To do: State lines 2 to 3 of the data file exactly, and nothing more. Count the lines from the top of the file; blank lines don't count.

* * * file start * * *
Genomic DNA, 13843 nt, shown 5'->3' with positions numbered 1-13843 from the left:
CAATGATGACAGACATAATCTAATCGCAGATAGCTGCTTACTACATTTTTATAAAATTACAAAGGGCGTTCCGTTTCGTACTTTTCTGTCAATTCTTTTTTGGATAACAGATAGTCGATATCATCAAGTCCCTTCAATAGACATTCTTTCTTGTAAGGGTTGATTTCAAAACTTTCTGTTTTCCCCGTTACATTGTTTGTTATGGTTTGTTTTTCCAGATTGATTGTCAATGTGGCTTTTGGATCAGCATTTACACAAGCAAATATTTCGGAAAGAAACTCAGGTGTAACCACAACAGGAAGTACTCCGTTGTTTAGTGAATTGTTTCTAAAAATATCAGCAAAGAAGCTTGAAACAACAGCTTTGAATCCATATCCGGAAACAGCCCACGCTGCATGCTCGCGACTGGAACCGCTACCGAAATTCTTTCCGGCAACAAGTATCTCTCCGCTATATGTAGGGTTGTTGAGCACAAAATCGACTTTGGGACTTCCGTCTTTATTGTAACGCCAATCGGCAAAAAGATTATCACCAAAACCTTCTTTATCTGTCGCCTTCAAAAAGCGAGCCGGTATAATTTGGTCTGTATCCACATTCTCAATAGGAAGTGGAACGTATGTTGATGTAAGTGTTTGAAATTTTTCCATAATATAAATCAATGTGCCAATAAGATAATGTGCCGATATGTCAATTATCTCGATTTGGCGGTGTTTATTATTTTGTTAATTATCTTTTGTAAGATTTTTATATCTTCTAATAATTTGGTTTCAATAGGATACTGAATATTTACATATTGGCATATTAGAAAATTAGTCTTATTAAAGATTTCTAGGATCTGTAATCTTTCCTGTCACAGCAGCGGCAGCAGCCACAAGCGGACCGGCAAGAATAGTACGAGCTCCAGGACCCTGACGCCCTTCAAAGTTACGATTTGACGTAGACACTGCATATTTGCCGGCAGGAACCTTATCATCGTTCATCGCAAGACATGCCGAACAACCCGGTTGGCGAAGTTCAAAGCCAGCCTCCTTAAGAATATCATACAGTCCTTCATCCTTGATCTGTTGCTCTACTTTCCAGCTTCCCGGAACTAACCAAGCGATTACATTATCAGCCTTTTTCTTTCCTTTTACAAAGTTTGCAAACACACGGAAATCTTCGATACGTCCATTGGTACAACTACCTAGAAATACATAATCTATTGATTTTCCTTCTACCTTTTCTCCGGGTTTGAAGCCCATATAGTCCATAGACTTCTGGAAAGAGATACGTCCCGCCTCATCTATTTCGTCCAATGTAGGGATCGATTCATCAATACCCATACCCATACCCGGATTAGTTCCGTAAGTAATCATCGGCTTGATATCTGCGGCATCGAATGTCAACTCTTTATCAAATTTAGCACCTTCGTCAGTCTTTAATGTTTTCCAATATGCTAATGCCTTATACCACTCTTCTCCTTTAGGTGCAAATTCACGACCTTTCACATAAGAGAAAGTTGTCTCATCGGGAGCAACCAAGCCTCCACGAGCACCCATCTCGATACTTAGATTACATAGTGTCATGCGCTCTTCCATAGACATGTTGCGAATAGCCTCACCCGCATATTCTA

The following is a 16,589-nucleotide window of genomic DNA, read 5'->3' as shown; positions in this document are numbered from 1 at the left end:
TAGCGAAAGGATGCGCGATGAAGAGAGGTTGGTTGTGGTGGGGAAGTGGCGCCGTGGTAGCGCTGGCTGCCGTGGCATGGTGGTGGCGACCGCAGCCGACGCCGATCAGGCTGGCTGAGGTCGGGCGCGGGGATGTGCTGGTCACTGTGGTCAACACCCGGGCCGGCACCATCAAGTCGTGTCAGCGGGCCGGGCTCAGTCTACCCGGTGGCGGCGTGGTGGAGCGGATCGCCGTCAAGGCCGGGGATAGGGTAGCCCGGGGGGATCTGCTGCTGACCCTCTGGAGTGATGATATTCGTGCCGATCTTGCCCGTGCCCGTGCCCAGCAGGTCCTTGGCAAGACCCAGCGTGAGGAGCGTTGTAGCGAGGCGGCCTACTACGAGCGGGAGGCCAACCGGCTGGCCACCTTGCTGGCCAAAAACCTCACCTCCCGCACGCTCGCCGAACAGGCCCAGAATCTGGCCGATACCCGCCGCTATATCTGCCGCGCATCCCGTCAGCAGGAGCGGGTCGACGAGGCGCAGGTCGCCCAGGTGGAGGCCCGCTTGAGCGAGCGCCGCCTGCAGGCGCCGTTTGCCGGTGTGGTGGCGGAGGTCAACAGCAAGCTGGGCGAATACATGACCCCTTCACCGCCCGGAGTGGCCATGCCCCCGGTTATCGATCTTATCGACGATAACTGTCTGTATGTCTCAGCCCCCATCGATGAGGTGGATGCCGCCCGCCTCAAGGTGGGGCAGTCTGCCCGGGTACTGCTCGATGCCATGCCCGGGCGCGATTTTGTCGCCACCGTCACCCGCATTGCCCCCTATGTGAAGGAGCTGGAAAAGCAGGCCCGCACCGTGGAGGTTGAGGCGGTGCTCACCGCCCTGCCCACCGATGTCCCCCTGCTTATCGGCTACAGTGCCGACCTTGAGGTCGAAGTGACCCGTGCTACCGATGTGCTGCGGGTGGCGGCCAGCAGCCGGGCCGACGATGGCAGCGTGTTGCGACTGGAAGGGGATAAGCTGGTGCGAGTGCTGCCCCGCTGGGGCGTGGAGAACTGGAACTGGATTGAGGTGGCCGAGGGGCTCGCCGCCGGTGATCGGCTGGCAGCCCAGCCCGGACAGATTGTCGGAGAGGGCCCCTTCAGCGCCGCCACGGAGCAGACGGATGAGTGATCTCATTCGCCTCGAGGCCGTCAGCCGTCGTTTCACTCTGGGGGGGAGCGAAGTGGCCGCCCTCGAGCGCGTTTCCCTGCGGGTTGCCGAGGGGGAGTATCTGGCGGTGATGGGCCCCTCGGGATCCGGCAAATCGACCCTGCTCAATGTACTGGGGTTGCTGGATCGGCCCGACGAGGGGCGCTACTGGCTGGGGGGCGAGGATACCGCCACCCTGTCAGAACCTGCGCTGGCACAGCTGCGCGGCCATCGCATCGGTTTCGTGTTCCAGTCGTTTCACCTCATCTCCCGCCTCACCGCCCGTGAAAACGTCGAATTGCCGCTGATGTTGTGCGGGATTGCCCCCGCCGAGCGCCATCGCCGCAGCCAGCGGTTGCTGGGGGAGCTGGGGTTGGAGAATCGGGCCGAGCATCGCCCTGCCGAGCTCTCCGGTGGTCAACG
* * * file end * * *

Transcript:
CAATGATGACAGACATAATCTAATCGCAGATAGCTGCTTACTACATTTTTATAAAATTACAAAGGGCGTTCCGTTTCGTACTTTTCTGTCAATTCTTTTTTGGATAACAGATAGTCGATATCATCAAGTCCCTTCAATAGACATTCTTTCTTGTAAGGGTTGATTTCAAAACTTTCTGTTTTCCCCGTTACATTGTTTGTTATGGTTTGTTTTTCCAGATTGATTGTCAATGTGGCTTTTGGATCAGCATTTACACAAGCAAATATTTCGGAAAGAAACTCAGGTGTAACCACAACAGGAAGTACTCCGTTGTTTAGTGAATTGTTTCTAAAAATATCAGCAAAGAAGCTTGAAACAACAGCTTTGAATCCATATCCGGAAACAGCCCACGCTGCATGCTCGCGACTGGAACCGCTACCGAAATTCTTTCCGGCAACAAGTATCTCTCCGCTATATGTAGGGTTGTTGAGCACAAAATCGACTTTGGGACTTCCGTCTTTATTGTAACGCCAATCGGCAAAAAGATTATCACCAAAACCTTCTTTATCTGTCGCCTTCAAAAAGCGAGCCGGTATAATTTGGTCTGTATCCACATTCTCAATAGGAAGTGGAACGTATGTTGATGTAAGTGTTTGAAATTTTTCCATAATATAAATCAATGTGCCAATAAGATAATGTGCCGATATGTCAATTATCTCGATTTGGCGGTGTTTATTATTTTGTTAATTATCTTTTGTAAGATTTTTATATCTTCTAATAATTTGGTTTCAATAGGATACTGAATATTTACATATTGGCATATTAGAAAATTAGTCTTATTAAAGATTTCTAGGATCTGTAATCTTTCCTGTCACAGCAGCGGCAGCAGCCACAAGCGGACCGGCAAGAATAGTACGAGCTCCAGGACCCTGACGCCCTTCAAAGTTACGATTTGACGTAGACACTGCATATTTGCCGGCAGGAACCTTATCATCGTTCATCGCAAGACATGCCGAACAACCCGGTTGGCGAAGTTCAAAGCCAGCCTCCTTAAGAATATCATACAGTCCTTCATCCTTGATCTGTTGCTCTACTTTCCAGCTTCCCGGAACTAACCAAGCGATTACATTATCAGCCTTTTTCTTTCCTTTTACAAAGTTTGCAAACACACGGAAATCTTCGATACGTCCATTGGTACAACTACCTAGAAATACATAATCTATTGATTTTCCTTCTACCTTTTCTCCGGGTTTGAAGCCCATATAGTCCATAGACTTCTGGAAAGAGATACGTCCCGCCTCATCTATTTCGTCCAATGTAGGGATCGATTCATCAATACCCATACCCATACCCGGATTAGTTCCGTAAGTAATCATCGGCTTGATATCTGCGGCATCGAATGTCAACTCTTTATCAAATTTAGCACCTTCGTCAGTCTTTAATGTTTTCCAATATGCTAATGCCTTATACCACTCTTCTCCTTTAGGTGCAAATTCACGACCTTTCACATAAGAGAAAGTTGTCTCATCGGGAGCAACCAAGCCTCCACGAGCACCCATCTCGATACTTAGATTACATAGTGTCATGCGCTCTTCCATAGACATGTTGCGAATAGCCTCACCCGCATATTCTA

The following is a 16,589-nucleotide window of genomic DNA, read 5'->3' as shown; positions in this document are numbered from 1 at the left end: